May 20. 2024. 11:31

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Poland given greenlight to renegotiate deal with Pfizer

The European Commission allowed Poland to renegotiate the agreement with Pfizer on the deliveries of COVID-19 vaccines, a groundbreaking step amid long-time resistance of the EU executive to permit member states from requesting to change the conditions of the EU-concluded deal.

Until now, the Commission was not open to the possibility of member states renegotiating deals regarding the conditions of producers delivering vaccines. Since the EU forged the agreements on behalf of all the states, only Brussels is entitled to talk with the producers to change them.

Health Minister Adam Niedzielski discussed the relaxing of the conditions of vaccine contracts with Pierre Delsaux, head of the EU Health Emergency Preparedness and Response Authority (HERA). “We were assured that they (HERA) understand Poland’s position and our extraordinary situation that influences our implementation of the agreements for the purchase of the COVID-19 vaccines,” he said, as quoted by Dziennik Gazeta Prawna.

One of the reasons why Poland wants to negotiate new conditions for deliveries is financial issues, according to the DGP. Until 2023, the vaccines were financed from the state budget. Now, it is the National Health Fund (NFZ) that pays. NFZ lacks over 10 billion zlotys (€2.14 billion) for that purpose, and, for some legal reasons, the costs cannot be covered from its reserve fund.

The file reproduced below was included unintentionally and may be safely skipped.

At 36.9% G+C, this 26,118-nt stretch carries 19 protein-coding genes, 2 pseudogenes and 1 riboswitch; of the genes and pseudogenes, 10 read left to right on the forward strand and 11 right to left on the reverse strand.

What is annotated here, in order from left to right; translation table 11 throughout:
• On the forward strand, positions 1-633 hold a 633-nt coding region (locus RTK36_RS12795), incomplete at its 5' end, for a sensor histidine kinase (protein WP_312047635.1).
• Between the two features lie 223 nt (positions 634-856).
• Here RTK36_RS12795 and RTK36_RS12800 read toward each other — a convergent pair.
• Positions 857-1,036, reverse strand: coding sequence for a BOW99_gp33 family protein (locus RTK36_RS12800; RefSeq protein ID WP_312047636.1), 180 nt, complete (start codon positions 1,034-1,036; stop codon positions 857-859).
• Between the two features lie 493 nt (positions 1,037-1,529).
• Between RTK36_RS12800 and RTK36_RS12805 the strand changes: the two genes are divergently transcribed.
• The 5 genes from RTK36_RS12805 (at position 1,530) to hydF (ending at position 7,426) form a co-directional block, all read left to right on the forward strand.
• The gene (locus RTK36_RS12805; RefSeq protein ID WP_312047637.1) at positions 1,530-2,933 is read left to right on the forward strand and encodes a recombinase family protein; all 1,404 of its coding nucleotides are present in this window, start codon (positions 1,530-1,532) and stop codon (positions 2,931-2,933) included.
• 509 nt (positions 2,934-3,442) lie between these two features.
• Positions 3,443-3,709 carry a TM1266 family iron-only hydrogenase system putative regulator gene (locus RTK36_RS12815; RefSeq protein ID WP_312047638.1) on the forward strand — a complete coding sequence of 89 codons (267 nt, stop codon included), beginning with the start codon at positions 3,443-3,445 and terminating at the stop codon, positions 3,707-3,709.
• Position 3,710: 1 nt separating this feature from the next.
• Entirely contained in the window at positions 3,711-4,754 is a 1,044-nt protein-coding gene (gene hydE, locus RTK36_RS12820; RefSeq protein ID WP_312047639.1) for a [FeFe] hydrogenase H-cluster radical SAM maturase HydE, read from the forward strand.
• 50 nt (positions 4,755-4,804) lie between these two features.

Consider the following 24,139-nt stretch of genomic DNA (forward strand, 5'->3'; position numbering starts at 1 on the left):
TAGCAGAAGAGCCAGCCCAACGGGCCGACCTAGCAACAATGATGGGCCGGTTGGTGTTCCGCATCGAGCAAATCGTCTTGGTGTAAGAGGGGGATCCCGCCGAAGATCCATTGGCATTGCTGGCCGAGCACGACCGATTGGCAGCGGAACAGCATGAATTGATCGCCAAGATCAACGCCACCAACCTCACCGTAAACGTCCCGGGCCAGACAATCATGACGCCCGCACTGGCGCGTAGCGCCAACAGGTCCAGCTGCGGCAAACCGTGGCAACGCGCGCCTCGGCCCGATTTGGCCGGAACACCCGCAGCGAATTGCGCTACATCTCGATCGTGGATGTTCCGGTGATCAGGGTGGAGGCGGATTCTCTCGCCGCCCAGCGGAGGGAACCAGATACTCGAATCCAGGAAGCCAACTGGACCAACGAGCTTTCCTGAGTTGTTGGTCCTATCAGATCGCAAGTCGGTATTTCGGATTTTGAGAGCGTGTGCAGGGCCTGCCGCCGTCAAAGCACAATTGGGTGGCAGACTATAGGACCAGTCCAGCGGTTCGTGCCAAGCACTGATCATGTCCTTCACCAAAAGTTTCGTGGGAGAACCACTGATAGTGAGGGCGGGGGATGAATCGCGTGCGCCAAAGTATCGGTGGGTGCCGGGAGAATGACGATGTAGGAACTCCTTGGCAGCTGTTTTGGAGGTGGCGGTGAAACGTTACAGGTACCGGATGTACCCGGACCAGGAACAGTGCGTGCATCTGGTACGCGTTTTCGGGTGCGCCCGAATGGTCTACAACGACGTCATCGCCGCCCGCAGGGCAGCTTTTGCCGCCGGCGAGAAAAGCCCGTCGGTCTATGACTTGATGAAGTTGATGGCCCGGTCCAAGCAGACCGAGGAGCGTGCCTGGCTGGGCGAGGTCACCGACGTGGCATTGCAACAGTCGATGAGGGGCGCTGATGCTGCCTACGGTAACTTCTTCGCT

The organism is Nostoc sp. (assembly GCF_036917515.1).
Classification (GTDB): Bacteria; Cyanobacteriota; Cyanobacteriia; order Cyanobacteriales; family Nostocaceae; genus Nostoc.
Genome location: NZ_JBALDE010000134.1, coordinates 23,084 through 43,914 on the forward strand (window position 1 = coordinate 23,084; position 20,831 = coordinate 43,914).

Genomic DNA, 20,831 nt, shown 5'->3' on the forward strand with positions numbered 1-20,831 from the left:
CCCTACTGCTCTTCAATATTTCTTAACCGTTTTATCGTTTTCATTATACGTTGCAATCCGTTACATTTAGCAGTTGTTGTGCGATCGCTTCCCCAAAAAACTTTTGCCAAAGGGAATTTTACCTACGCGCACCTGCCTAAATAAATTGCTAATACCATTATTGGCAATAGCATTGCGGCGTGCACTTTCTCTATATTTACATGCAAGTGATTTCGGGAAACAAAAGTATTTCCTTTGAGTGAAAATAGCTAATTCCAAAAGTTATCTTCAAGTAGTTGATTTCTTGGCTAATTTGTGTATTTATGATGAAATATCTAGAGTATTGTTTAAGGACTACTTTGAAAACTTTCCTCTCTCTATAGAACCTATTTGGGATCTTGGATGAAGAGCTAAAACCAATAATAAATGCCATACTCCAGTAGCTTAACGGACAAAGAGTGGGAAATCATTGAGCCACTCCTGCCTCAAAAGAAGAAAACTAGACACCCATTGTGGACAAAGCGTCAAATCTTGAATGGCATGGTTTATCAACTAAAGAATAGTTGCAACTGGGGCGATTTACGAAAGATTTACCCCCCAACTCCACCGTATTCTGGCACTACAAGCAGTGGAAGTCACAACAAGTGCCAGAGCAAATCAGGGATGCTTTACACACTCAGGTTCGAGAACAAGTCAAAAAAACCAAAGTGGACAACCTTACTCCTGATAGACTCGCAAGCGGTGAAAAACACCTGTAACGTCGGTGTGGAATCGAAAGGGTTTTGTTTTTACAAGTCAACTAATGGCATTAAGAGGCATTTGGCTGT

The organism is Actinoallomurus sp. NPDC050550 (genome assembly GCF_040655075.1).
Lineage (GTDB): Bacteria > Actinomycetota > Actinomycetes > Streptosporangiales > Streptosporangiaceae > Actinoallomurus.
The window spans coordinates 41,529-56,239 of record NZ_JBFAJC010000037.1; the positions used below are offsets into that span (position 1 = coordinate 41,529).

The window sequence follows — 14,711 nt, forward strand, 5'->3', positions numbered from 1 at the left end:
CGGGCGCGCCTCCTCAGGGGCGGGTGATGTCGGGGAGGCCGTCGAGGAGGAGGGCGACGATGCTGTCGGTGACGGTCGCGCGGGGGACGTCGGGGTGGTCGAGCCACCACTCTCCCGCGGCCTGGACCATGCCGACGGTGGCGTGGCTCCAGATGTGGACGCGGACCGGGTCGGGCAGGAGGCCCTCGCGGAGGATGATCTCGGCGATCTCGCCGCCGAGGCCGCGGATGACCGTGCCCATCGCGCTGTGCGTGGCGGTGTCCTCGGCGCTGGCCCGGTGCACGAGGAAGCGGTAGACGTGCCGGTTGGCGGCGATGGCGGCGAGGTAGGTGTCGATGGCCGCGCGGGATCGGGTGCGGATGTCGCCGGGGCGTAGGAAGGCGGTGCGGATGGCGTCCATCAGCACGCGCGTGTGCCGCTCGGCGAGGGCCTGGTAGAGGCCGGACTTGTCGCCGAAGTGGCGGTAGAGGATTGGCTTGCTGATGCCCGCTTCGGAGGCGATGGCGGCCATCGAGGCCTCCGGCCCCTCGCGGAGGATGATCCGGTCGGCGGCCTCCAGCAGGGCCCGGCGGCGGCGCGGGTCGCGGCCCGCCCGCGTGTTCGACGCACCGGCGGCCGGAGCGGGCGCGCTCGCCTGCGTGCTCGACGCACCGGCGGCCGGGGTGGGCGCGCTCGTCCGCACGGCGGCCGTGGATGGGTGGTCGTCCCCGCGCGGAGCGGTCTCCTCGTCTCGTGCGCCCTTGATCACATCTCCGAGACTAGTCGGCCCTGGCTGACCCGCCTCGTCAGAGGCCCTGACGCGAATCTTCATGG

However, the main reason cited by Poland for the need to renegotiate the agreement with Pfizer was receiving millions of refugees fleeing the war in Ukraine. Poland accepted more Ukrainian refugees than any other member state, with about 10.1 million people crossing the Ukrainian-Polish border since 24 February 2022 (most of whom have since returned to Ukraine).

Since last year, the Polish government has attempted to change the deal’s conditions with Pfizer.

Poland invoked the Force Majeure clause in the contract with Pfizer, which the country “has no rationale” to claim, a European Commission official told Reuters in May 2022. The official said that the war in Ukraine did nothing to change Poland’s vaccination needs, “if anything, it now needs to vaccinate refugees.”

In April, a spokesman for the EU executive told journalists that member states were bound by contractual obligations, but Brussels was trying to facilitate a “pragmatic solution.” The change of position and the decision to let an individual member state negotiate with the producer on its own is a “groundbreaking” step, according to DGP.

Amid the lowering interest in vaccinations against COVID-19, also other countries lose their temper, reports DGP. Estonia, Slovakia and Czechia are among the countries with large vaccine reserves and want to avoid paying for further large deliveries.

The Commission is talking with the vaccine companies about adjusting the deliveries to the needs of the member states. It is not yet known when the parties will agree, an EU source told DGP, adding that one reason for the delay is that the Commission is waiting for the results of Poland’s talks with Pfizer.

(Aleksandra Krzysztoszek |